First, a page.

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Eyed-flower mantid
Eyed-flower mantid © Vaughan Jessnitz

Written by Trevor Myburgh, photographs by Vaughan Jessnitz

It is common knowledge that insects are quite intriguing creatures as most are champions of camouflage and deception, capable of changing colour to suit their mood or environment. Some are so well camouflaged that they resemble twigs, thorns, leaves, flowers or bark.

In other cases, a number of harmless species mimic other distasteful or poisonous species by adopting their warning colours such as red, yellow and black. This helps to ward off potential predators.

Bushwise Field Guide students are surrounded by nature during their training and no doubt are lucky to see some of these strategies up close. Since the sheer number of species is so overwhelming, we have chosen but a few examples that will hopefully captivate you.

Hawkmoth © Vaughan Jessnitz

Most insects have one or more sensory organs that are sensitive to vibrations transmitted through the air. Insects sense and interpret sounds in order to communicate with other insects and to navigate their environment, however, some insects listen for the sounds of predators in order to avoid being eaten by them.

One such an example are certain hawkmoths which can detect and avoid hungry bats, thanks to a pair of tympanic organs. These auditory organs can detect frequencies from 3-100 kHz, enabling them to hear a pursuing bat’s sonar and take evasive action.

Further to this, it is believed the reason that night-flying moths, such as hawkmoths, are “woolly” (i.e. having a body covering of fine hair) is to absorb sound reflection from echolocating bats and therefore avoid easy detection.

Dung beetle
Dung beetle © Vaughan Jessnitz

Another interesting strategy is found in various dung beetle species, longhorn beetles and velvet ant wasp species that “chirp” when handled. This is apparently not intended as a warning signal to members of their species as they are all solitary (and since these species are without any specific mechanical or chemical defence mechanisms), nor as a warning to would be predators, but rather a means of escape by reason of the following hypothesis:

Birds are the main predators of these insects, and generally birds instinctively regurgitate food in reaction to the high-pitched ”cheeping” of their nestlings. Thus, when the insect is caught in the beak and it chirps, the sound is relayed through the beak and the skull of the bird to its ears, whereupon the bird will spit out its catch as it is tricked into thinking it is the nestling calling for food!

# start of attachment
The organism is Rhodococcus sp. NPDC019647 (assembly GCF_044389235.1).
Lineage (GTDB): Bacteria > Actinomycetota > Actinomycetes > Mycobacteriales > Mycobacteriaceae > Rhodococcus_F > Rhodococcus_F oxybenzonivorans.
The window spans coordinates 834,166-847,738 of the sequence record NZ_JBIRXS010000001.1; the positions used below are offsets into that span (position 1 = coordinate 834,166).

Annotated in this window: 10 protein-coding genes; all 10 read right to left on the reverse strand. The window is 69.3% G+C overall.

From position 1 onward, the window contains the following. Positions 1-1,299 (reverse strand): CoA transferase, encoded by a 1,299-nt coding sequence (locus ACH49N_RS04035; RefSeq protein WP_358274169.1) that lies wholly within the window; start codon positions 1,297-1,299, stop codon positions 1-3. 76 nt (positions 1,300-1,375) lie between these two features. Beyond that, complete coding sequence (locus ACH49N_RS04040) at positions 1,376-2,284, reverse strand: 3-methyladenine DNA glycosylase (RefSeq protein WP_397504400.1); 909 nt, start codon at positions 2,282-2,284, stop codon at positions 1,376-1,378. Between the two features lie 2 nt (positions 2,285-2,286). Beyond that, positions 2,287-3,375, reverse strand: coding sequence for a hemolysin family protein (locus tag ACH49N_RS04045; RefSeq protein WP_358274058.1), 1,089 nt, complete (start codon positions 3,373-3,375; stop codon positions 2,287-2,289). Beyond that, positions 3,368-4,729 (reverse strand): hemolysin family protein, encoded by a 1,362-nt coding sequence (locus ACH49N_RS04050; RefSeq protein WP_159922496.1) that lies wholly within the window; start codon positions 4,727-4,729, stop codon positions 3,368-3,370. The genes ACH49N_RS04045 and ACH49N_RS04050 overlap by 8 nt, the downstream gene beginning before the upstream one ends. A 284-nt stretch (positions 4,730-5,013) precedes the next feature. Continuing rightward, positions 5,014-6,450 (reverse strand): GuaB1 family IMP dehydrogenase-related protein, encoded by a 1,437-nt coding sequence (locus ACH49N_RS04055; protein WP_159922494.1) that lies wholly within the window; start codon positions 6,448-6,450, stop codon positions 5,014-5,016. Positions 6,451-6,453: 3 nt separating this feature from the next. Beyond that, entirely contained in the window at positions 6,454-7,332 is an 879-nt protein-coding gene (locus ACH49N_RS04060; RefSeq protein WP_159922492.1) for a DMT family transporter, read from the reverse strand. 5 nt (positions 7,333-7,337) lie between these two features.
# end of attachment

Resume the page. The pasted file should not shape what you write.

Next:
A moth camouflaged against a rock
A moth camouflaged against a rock © Vaughan Jessnitz

By definition, camouflage is the use of any combination of materials, coloration, or illumination for concealment, either by making animals or objects hard to see, i.e. crypsis, or by disguising themselves as something else known as mimesis (mimicking).

A third approach, motion dazzle, confuses the observer with a conspicuous pattern, making the object visible but momentarily harder to locate.

As an example of mimicry we can look at the caterpillars of the citrus swallowtail butterfly which have evolved to look like bird droppings as a way to avoid being eaten. Most predators don’t enjoy eating bird droppings, so this strategy ensures that swallowtail caterpillars will survive long enough to pupate and emerge as winged adults, which will in turn mate and lay eggs and keep the species going.

Researchers now say that they take the disguise a step further by also changing their posture to look like a lump of excrement when resting on leaves or branches. When they reach their last stage and become an unrealistic size, their coloration and patterning switches to mimic chewed on leaves to further disguise themselves. In addition, caterpillars are also equipped with a gland called an osmeterium which resembles a snakes’ forked tongue, which when threatened, it flicks the tongue-like organ which gives off a pungent citrus smell (due to the consumption of citrus leaves when at the larval stage) to further ward of predators.

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